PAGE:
"The question was why are we investing money in these centers that have their own economic dynamics?" Balltrip says.
Former ARC chairman Jesse White, who signed off on the stadium, says funding projects in the urban areas wasn't a mistake, but that not linking those urban centers into the surrounding, rural areas in a "thoughtful way" was a failure.
He noted the urban and suburban areas of Appalachia have been improved since the commission was formed. The eight attainment counties in the region are either urban or suburban. "The problem was it left the really isolated and distressed areas behind," White says of the old strategy.
In recent years, the commission's policy has been to spend 50 percent of the agency's money for economic development projects on distressed counties and areas. Pope says more than 60 percent of commission funding went to those communities last year.
In addition to funding economic development projects, the agency is building a new highway system throughout the region. The system is about 80 percent complete, and the agency spends about $450 million on it annually.
That's compared with about $66 million the agency spends yearly for economic development projects. ARC supporters say if the agency is falling short of its goals, a lack of money on the economic development side may be to blame. "Sixty-six million isn't a lot of money when you look at the federal budget," White says.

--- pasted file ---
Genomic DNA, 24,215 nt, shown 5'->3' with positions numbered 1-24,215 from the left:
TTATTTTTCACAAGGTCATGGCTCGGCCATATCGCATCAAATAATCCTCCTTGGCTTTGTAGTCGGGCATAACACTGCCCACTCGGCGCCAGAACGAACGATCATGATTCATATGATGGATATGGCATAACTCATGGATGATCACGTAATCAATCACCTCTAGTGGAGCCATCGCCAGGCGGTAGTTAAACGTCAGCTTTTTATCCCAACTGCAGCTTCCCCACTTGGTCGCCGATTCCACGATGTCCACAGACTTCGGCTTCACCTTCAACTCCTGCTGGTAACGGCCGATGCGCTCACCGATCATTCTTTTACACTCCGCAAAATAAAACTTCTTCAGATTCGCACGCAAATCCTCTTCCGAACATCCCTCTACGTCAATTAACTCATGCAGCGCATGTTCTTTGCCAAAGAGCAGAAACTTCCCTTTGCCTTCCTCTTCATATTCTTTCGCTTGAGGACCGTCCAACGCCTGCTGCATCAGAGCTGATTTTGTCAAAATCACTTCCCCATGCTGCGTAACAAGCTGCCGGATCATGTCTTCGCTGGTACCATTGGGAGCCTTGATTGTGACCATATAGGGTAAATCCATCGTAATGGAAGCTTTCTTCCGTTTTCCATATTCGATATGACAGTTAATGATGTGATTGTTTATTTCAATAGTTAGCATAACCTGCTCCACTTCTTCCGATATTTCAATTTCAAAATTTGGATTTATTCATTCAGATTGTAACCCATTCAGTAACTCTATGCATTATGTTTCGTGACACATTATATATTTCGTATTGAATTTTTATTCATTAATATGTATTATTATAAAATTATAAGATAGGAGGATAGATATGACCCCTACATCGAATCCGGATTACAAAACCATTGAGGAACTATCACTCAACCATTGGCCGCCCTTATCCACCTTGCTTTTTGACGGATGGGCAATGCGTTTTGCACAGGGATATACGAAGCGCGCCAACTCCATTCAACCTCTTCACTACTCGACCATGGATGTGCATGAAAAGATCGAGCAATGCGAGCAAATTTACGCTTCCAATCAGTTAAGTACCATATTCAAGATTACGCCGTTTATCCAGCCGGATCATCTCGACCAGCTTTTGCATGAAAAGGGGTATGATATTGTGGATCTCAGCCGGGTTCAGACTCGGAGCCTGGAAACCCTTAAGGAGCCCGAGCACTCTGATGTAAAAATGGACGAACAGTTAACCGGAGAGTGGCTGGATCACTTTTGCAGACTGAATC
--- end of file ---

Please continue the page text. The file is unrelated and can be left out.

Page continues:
During the early years, the agency often got about twice as much as it gets now for economic development. But getting more money anytime soon appears unlikely.
Congress rejected a bid by White to boost the agency's budget by about $10 million to fund technology investments a few years ago. And the Bush administration attempted to cut the 2004 budget in half to a little more than $30 million.
Lawmakers from Appalachian states stopped that reduction, and the White House backed off when proposing next year's budget, but ARC supporters haven't been able to win new funding increases.
That effort has been hindered to some extent by competition from other agencies created in the ARC's image. The Denali Commission, which helps poor Alaskans, gets the most - $55 million annually in direct appropriations. But the Delta Regional Authority which aids the Mississippi Delta region, received just $5 million this year.
The Northern Great Plains Authority got even less, just $1.5 million. White says the fight over money will always be a problem. "I think the ARC always has to make the case to the rest of the country why it's important for them to fund this, he says. "In hard times it's a challenge to make that argument. Our argument was that until ARC finishes its job, these areas are a drain on the economy rather than adding to the economy."
Pope says she hopes there will be a time when Appalachia won't have to make its case, not because everyone will agree on funding but because the money won't be needed. "I long for the day when ARC will go out of business, when there is not a need for special assistance for the Appalachian region," she says.